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A controversial proposal has surfaced in Ithaca, New York, involving a supervised-use heroin facility that would be the first of its kind in the United States. The mayor of the city, Even Svante L. Myrick, has been hesitant at first to introduce such a proposal, given that the abuse of the drug is staggeringly high in that area of the country, with over a dozen overdoses occurring in just 1.5 weeks. Despite intense protest by a mixture of law enforcement and the community, many however see such an institution as a more practical, modern, and realistic way to approach drug rehab. With a “Four-pillar plan [that] calls for more drug education, both for children and adults; improved mental health screening; a detoxification center; and a methadone clinic”, the monitored use phase of plan would only serve as the first step or pillar.

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An infographic on the number of overdoses annually: http://www.nytimes.com/interactive/2016/01/07/us/drug-overdose-deaths-in-the-us.html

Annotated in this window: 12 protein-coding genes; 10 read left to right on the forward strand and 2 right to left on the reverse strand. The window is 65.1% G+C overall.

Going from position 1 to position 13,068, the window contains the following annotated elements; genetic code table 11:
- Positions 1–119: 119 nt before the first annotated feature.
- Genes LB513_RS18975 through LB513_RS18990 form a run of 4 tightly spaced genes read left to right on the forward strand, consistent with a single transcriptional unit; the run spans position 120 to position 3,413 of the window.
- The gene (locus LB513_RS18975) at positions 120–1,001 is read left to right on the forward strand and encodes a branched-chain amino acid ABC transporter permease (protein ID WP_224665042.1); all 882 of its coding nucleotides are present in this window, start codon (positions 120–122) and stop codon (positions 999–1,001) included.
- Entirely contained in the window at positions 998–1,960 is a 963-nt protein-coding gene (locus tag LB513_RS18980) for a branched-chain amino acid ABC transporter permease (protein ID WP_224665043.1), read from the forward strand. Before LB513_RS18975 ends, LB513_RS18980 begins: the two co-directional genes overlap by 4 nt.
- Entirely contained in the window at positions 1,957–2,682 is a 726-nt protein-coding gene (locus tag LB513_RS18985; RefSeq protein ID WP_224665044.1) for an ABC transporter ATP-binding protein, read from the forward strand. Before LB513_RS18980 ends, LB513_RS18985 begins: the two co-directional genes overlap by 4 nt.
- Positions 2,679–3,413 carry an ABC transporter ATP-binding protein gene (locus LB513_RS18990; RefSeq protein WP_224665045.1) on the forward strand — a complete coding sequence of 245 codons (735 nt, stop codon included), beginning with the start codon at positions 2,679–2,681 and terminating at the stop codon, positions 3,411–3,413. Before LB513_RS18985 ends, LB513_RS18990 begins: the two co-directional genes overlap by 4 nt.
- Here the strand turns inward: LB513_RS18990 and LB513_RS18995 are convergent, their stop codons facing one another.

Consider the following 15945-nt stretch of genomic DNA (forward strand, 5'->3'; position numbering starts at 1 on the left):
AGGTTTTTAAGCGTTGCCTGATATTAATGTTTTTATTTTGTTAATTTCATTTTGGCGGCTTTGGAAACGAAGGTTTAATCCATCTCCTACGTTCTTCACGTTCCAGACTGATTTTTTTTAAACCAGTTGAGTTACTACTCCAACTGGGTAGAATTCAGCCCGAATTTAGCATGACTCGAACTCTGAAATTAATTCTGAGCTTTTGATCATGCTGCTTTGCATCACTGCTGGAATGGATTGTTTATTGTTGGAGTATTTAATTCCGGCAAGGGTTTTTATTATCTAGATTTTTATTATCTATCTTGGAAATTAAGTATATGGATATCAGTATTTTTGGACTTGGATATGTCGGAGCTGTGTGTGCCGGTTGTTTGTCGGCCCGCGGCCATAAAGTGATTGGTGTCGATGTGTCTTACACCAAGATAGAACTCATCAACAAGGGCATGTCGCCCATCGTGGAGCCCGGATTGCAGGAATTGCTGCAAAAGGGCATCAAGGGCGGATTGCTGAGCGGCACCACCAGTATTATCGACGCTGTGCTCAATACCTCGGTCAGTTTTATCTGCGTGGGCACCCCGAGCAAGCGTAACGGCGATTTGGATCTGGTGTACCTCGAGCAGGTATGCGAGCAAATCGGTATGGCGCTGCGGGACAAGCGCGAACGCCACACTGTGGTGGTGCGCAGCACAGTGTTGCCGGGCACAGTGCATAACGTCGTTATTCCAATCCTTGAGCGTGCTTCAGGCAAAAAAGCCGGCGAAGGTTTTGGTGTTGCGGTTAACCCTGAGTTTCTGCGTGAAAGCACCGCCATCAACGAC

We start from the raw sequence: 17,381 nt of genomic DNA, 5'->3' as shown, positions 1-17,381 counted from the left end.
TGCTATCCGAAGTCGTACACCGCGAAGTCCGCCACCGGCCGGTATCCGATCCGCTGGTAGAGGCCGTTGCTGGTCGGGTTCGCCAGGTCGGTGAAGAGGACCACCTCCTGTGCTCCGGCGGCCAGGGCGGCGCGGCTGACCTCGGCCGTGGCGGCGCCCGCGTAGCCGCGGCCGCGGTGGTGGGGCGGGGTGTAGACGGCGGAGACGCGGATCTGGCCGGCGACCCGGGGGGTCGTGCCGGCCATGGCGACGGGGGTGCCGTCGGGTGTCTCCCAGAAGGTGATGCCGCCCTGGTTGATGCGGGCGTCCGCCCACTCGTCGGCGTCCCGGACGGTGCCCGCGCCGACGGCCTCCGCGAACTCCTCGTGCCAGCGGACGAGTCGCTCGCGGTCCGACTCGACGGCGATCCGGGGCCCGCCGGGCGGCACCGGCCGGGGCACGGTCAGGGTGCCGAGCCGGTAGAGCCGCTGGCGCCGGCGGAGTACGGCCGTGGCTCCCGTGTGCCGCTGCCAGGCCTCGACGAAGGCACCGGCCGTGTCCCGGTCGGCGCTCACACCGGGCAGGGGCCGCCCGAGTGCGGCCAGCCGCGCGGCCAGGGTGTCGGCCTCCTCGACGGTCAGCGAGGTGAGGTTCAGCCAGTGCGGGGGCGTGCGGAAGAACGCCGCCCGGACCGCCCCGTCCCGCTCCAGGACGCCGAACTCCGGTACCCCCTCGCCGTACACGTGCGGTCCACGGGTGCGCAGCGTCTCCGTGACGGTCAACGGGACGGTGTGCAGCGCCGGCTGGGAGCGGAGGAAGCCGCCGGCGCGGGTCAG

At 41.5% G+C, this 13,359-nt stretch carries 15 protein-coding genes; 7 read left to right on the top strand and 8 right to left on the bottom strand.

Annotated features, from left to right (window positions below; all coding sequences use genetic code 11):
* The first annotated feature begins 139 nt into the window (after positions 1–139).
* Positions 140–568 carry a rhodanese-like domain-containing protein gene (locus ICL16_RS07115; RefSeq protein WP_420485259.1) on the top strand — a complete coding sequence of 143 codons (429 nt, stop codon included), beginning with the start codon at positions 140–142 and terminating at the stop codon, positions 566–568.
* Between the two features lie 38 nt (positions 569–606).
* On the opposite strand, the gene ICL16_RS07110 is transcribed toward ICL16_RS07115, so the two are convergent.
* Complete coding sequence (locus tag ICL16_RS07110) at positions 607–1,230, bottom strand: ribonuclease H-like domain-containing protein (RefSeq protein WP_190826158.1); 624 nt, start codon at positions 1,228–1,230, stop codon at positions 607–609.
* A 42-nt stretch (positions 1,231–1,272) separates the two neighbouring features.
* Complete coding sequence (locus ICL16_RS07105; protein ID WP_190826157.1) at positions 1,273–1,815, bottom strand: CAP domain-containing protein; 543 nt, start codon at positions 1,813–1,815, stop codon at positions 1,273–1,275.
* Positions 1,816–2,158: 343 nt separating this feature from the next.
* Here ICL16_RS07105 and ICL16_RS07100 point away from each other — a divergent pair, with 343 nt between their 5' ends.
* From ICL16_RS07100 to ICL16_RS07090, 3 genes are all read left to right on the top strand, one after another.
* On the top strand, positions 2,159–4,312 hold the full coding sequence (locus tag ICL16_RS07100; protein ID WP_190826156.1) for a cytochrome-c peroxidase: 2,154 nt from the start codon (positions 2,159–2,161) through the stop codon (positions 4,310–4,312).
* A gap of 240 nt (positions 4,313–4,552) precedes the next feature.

This proposal has immense support from former heroin addicts who point out that much of the time the biggest problem with trying to stop is being able to get help, and Mr. Myrick is now devoted to providing  “pathways” to treatment. This issue is a many-faceted one, and raises the question: should local and other laws be altered to accommodate such a proposal? Is it amiable to allow an illegal substance to be knowingly distributed under government supervision, and should the U.S. keep their current policies or shift to follow some of Europe’s successful programs like this? Whether or not any changes come about, I think it is beneficial to discuss the problem and I agree “this has been a quiet epidemic for far too long.”

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